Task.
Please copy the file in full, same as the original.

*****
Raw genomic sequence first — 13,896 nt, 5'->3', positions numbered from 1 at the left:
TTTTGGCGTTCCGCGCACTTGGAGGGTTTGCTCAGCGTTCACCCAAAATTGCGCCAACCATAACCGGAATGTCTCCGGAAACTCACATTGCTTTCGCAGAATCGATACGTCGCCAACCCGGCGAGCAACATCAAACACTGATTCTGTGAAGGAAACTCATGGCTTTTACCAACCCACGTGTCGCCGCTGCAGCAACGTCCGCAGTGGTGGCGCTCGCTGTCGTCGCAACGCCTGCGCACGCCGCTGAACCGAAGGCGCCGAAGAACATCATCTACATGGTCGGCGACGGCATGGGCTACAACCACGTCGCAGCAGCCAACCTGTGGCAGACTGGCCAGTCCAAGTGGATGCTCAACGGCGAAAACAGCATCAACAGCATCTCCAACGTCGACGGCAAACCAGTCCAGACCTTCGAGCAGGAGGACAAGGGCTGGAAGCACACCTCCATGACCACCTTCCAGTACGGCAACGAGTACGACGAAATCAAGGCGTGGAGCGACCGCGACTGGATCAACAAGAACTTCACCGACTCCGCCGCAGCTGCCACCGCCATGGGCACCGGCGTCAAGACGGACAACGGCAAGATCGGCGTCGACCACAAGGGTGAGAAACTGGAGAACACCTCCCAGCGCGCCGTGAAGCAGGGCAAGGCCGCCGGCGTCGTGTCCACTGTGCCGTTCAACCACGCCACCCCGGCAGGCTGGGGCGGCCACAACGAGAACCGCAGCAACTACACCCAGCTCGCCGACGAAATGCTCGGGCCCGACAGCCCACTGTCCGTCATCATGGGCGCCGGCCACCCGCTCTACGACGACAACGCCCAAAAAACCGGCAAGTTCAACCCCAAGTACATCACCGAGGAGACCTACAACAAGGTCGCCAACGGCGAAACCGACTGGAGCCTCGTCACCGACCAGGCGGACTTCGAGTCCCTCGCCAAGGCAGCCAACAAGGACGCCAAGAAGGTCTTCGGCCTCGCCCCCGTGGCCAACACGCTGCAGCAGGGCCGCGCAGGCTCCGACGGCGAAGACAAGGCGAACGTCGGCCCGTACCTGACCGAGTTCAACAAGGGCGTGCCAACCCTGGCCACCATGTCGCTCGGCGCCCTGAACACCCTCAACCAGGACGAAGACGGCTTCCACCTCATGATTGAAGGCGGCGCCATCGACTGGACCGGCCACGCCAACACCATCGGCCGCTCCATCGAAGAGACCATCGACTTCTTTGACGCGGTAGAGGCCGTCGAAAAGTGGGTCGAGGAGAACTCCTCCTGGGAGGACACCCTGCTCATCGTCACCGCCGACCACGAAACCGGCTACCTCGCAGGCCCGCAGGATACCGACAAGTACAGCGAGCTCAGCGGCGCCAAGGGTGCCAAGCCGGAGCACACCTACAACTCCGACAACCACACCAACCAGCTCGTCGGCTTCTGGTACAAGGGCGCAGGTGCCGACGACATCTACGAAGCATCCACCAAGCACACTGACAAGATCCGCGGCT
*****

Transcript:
Raw genomic sequence first — 13,896 nt, 5'->3', positions numbered from 1 at the left:
TTTTGGCGTTCCGCGCACTTGGAGGGTTTGCTCAGCGTTCACCCAAAATTGCGCCAACCATAACCGGAATGTCTCCGGAAACTCACATTGCTTTCGCAGAATCGATACGTCGCCAACCCGGCGAGCAACATCAAACACTGATTCTGTGAAGGAAACTCATGGCTTTTACCAACCCACGTGTCGCCGCTGCAGCAACGTCCGCAGTGGTGGCGCTCGCTGTCGTCGCAACGCCTGCGCACGCCGCTGAACCGAAGGCGCCGAAGAACATCATCTACATGGTCGGCGACGGCATGGGCTACAACCACGTCGCAGCAGCCAACCTGTGGCAGACTGGCCAGTCCAAGTGGATGCTCAACGGCGAAAACAGCATCAACAGCATCTCCAACGTCGACGGCAAACCAGTCCAGACCTTCGAGCAGGAGGACAAGGGCTGGAAGCACACCTCCATGACCACCTTCCAGTACGGCAACGAGTACGACGAAATCAAGGCGTGGAGCGACCGCGACTGGATCAACAAGAACTTCACCGACTCCGCCGCAGCTGCCACCGCCATGGGCACCGGCGTCAAGACGGACAACGGCAAGATCGGCGTCGACCACAAGGGTGAGAAACTGGAGAACACCTCCCAGCGCGCCGTGAAGCAGGGCAAGGCCGCCGGCGTCGTGTCCACTGTGCCGTTCAACCACGCCACCCCGGCAGGCTGGGGCGGCCACAACGAGAACCGCAGCAACTACACCCAGCTCGCCGACGAAATGCTCGGGCCCGACAGCCCACTGTCCGTCATCATGGGCGCCGGCCACCCGCTCTACGACGACAACGCCCAAAAAACCGGCAAGTTCAACCCCAAGTACATCACCGAGGAGACCTACAACAAGGTCGCCAACGGCGAAACCGACTGGAGCCTCGTCACCGACCAGGCGGACTTCGAGTCCCTCGCCAAGGCAGCCAACAAGGACGCCAAGAAGGTCTTCGGCCTCGCCCCCGTGGCCAACACGCTGCAGCAGGGCCGCGCAGGCTCCGACGGCGAAGACAAGGCGAACGTCGGCCCGTACCTGACCGAGTTCAACAAGGGCGTGCCAACCCTGGCCACCATGTCGCTCGGCGCCCTGAACACCCTCAACCAGGACGAAGACGGCTTCCACCTCATGATTGAAGGCGGCGCCATCGACTGGACCGGCCACGCCAACACCATCGGCCGCTCCATCGAAGAGACCATCGACTTCTTTGACGCGGTAGAGGCCGTCGAAAAGTGGGTCGAGGAGAACTCCTCCTGGGAGGACACCCTGCTCATCGTCACCGCCGACCACGAAACCGGCTACCTCGCAGGCCCGCAGGATACCGACAAGTACAGCGAGCTCAGCGGCGCCAAGGGTGCCAAGCCGGAGCACACCTACAACTCCGACAACCACACCAACCAGCTCGTCGGCTTCTGGTACAAGGGCGCAGGTGCCGACGACATCTACGAAGCATCCACCAAGCACACTGACAAGATCCGCGGCT